Well it’s official. After suffering through two months of “basketball”, I’m hanging up my shoes until I’m back in Boston. Here’s my official press release.
“I want to start by thanking all of you who came out to support me on this sad day in my basketball career. After much deliberation with my friends and family, I have come to the conclusion that the best possible thing is for me to stop playing basketball as soon as possible whilst in Australia. There are several reasons for my decision. First and foremost, it puts me in a terrible mood. It is the only thing here that can make me fluctuate between severe depression and extreme rage in such short intervals, and such violent mood swings can simply not be good for anyone. Secondly, it is making me a terrible basketball player. The more I play, the worse I become. I think it has a lot to do with the 9 foot rims, lack of nets, and women’s basketballs that are often used in place of normal conditions. Of course, there’s also the matter of attire to consider. I simply cannot keep up with my Australian counterparts in the looks department. Most of the people that play are in full NBA uniform, and I look like such a scab in my non-authentic equipment. Footwear is even worse. I look foolish in my basketball shoes, because apparently Australians
find it perfectly acceptable love to play in all sorts of non-athletic shoes like combat boots, flip flops, and even Crocs. I guess I just do not have what it takes to be a successful basketball player here, and I look forward to resuming my career upon my return to the United States, where I hope to have better luck. In fact, it would almost be impossible not to. Thank you.”
Last night I went out to a couple of bars. On both occasions I had to deal with morons of human beings.Here’s what happened:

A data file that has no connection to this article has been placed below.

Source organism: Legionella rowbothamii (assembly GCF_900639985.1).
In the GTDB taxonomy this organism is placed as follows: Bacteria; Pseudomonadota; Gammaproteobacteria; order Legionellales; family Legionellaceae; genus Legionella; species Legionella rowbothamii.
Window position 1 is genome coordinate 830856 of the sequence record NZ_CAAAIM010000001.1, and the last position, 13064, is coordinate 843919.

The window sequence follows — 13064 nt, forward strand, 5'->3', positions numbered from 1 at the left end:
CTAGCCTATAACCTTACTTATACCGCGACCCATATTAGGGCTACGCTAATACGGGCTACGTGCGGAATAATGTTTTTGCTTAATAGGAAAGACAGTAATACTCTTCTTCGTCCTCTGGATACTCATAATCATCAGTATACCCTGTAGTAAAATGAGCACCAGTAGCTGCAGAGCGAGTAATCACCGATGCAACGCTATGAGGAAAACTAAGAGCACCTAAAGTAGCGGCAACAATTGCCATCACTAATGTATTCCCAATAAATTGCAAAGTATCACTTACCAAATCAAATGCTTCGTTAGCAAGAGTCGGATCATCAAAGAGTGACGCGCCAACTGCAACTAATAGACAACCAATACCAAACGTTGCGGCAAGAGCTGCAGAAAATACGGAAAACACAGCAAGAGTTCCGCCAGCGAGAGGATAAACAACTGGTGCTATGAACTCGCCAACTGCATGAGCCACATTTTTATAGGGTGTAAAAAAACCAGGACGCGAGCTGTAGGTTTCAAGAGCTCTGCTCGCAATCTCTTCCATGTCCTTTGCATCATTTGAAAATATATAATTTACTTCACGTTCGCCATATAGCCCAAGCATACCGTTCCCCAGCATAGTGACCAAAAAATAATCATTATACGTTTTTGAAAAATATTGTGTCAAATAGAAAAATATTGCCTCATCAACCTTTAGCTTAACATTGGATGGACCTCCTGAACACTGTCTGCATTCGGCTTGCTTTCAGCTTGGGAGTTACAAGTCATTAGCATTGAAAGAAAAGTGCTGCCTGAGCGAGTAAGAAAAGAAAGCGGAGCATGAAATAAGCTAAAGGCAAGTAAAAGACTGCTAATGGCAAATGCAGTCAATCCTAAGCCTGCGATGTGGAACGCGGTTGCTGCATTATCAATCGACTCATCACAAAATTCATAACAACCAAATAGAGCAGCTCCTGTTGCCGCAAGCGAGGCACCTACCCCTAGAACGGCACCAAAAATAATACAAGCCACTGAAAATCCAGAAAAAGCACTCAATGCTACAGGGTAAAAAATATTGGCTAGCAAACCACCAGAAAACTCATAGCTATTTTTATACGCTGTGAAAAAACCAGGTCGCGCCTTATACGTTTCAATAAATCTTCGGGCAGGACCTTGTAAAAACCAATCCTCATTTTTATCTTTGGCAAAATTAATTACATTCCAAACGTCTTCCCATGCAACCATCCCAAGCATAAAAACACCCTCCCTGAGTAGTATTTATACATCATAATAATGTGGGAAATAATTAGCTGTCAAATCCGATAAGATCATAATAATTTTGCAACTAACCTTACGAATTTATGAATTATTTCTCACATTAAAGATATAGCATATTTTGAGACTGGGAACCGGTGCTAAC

Bar #1 - I ordered a couple of drinks and my total was like $12.50 or something. So I hand the lady $20.50 because I hate coins and I want back even dollars. So she stares at the money and then at the register like “what the hell do I do now?”. After about ten seconds of attempting simple arithmetic, she hands me back nowhere near my change. I stare dumbfounded at this mess of coins (I think there was a button in there as well) and she says innocently “I’m shit at math, so I just took the change you gave me out of what I owed you and gave it back to you”. I then have to explain to the only bartender on a Friday night how much change she actually owes me, and after I give her a brief lesson in first grade math, she just nods and gives me what I tell her. I’m pretty sure she had no idea what I was saying.
Bar #2 - I order a drink for like $6, hand the lady a $20 bill, and she gives me $4 back. I stand there waiting for the majority of my change while she stares at me. I ask where my $10 is, and she says I paid with a $10 so I only get $4 back.I immediately begin to tell her how absolutely certain I am that I paid with a $20 bill, and she just stands there and calls bullshit. She opens the drawer, picks up a $10 bill and says “See? this what you pay me with. I remember putting it here.” At this point I’m really starting to get pissed, and I tell her she’s wrong and I want my money. She then proceeds to tell me that she “knows I paid with a $10” and that she’s “not drunk”. Well that did it for me. As much as I usually love getting insulted and cheated by bartenders, for some reason I didn’t take kindly to it last night. I don’t know I must have been in a weird mood. So I sternly reassure her that I am not drunk either and that I’m not leaving without my money. She doesn’t like this and she tells me she’s going to call the manager over if I don’t leave. I then insist that she bring the manager over. She takes me up on my suggestion and calls over “Frank”. Frank is a large, older gentleman who, before even hearing what the situation is, looks like he’s “getting too old for this shit”.